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I also wonder if the drug, although available in Germany, would in fact be offered to everyone, particularly those on public insurance. It may well be available, but not covered or only partially covered by insurance. I'm not sure how you would go about checking that.

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It may well be available, but not covered or only partially covered by insurance. I'm not sure how you would go about checking that.

 

The Arzneimittel-Richtlinie would probably be a good place to start.

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My father was diagnosed with Pulmonary Fibrosis last year. This is degenerative and the outcome is usually very poor. At this time he was told there was no drug that arrested the condition, but some to help with symptoms. I did research and found a drug licensed in Japan that was in clinical trial in Germany and was due to be approved in the later part of last year. The drug is expensive (+20K€ per annum). I too wondered if there was a way to have this prescribed here, but for the reasons others state there is no loophole.

 

In our case, the drug has since been licensed in the UK, but is still waiting for NICE approval (costs) and therefore is not generally available. Through internet research I found a group in Liverpool conducting a limited study and I provided all this information to my fathers specialist. He subsequently recommended my father for consideration and last week he was enrolled on the programme. The study is funded by the pharma company and the drugs provided for a much reduced cost. However, there is no guarantee this does not change in the future.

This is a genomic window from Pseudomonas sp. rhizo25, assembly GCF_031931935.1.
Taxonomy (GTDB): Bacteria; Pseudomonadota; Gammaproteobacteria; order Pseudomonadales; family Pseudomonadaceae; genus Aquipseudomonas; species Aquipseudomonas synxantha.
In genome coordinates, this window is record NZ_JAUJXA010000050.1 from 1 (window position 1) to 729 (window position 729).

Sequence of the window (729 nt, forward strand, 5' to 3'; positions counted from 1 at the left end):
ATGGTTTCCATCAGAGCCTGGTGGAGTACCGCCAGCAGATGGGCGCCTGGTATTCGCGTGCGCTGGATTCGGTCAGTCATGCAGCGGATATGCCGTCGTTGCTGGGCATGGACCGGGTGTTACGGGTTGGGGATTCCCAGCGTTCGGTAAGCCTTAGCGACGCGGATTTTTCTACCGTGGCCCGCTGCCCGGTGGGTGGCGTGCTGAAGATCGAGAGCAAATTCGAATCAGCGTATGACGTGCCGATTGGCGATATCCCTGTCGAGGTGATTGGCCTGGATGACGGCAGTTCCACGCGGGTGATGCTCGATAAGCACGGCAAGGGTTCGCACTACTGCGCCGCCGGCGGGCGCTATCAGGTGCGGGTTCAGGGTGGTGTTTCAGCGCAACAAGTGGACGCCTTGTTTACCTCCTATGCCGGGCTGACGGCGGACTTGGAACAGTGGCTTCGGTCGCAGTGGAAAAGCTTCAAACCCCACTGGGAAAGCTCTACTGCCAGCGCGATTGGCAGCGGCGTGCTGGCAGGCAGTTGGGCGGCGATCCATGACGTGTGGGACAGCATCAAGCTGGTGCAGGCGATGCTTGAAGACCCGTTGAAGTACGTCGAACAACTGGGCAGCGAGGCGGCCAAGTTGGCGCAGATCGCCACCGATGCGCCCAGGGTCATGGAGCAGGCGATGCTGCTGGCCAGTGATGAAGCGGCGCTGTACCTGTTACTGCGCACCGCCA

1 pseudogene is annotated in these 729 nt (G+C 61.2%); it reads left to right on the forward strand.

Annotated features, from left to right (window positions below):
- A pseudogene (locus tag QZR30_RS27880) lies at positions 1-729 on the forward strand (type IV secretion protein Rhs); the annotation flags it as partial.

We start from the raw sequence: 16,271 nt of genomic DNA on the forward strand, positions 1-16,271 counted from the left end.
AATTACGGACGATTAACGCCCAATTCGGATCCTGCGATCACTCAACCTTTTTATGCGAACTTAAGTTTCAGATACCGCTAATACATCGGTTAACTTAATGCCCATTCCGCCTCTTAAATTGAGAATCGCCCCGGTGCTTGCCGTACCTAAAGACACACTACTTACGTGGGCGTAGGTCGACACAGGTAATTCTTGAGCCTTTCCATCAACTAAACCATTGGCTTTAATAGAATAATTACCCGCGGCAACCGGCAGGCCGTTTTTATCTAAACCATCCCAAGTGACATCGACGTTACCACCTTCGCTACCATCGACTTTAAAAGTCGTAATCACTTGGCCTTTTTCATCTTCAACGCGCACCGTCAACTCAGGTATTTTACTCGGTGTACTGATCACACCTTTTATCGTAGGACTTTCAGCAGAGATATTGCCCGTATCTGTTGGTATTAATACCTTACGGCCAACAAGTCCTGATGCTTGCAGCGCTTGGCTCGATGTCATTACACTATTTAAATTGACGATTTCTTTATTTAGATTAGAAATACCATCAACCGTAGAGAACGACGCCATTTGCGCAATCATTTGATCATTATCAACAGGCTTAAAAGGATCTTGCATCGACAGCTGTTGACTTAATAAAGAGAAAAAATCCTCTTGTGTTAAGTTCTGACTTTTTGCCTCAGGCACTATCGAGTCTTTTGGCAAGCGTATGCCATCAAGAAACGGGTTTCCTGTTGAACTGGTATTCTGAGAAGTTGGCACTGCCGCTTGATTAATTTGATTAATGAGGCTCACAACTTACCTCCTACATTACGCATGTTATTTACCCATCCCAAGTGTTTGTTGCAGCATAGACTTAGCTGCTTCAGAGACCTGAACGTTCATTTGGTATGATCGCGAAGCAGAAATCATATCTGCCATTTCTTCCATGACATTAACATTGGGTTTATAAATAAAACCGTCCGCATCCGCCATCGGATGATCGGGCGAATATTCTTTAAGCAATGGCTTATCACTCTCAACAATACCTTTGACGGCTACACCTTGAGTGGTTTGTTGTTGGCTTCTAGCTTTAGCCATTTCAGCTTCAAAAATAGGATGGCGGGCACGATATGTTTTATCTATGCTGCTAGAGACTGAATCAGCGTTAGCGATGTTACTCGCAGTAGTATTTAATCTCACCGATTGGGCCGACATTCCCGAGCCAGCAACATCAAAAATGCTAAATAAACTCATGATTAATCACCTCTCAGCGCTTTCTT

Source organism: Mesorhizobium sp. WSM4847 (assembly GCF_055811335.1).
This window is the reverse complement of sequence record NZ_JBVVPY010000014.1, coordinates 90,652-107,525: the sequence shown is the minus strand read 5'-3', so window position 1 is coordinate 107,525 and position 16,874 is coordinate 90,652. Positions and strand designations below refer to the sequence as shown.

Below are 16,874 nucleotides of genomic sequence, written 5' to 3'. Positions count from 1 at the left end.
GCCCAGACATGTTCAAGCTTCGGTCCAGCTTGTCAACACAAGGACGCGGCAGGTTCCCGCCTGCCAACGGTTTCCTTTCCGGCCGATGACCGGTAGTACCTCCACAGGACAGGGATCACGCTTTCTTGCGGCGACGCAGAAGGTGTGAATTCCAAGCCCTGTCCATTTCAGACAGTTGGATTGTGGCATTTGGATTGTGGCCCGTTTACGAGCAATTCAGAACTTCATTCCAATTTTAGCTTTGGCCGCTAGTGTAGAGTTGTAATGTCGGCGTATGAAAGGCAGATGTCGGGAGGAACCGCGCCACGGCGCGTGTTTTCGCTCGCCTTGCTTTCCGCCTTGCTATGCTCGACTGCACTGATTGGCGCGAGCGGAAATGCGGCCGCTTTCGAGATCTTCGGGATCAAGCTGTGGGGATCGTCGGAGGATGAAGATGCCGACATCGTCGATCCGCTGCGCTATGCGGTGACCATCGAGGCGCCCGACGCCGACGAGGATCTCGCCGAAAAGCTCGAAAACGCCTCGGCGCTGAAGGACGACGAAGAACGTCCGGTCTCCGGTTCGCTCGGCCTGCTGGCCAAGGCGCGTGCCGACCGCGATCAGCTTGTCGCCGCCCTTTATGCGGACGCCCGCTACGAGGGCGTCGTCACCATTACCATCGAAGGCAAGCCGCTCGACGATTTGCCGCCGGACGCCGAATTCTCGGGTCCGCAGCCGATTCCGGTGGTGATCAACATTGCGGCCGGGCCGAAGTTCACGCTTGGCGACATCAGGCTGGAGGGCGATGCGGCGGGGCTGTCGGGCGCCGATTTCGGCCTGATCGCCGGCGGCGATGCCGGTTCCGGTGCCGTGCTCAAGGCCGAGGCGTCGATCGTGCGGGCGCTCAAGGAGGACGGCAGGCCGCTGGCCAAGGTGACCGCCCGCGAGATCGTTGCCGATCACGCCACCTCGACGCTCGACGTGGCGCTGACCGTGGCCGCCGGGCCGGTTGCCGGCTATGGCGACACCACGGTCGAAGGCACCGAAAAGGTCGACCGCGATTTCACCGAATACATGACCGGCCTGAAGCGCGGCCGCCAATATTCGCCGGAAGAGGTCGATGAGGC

Perhaps there may be a similar alternative for your circumstance?

 

Best of luck,

Jono

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I heard that in the past people who required immediate surgery but were on an endless waiting list in the UK were given the underhand advice "go to Paris on vacation and then collapse on the sidewalk". Supposedly the French would not send people home in such a precarious state and treat them instead. This may just be an urban myth, though. Probably it's also easier to pull off for something that requires immediate surgery rather than a prolonged cancer treatment.

I don't see any real option for her to get treatment in Germany other than coming here for work or study and being covered by German public insurance.

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Shouldn't it be possible for her to officially move to Germany, register here and get health insurance from a public provider? Do they have to accept a foreigner from the EU?

Yes, they would have to accept her, see §9 SGB V Absatz 1 (membership in an EU public health insurance counts the same as in a German one): http://www.sozialgesetzbuch-sgb.de/sgbv/9.html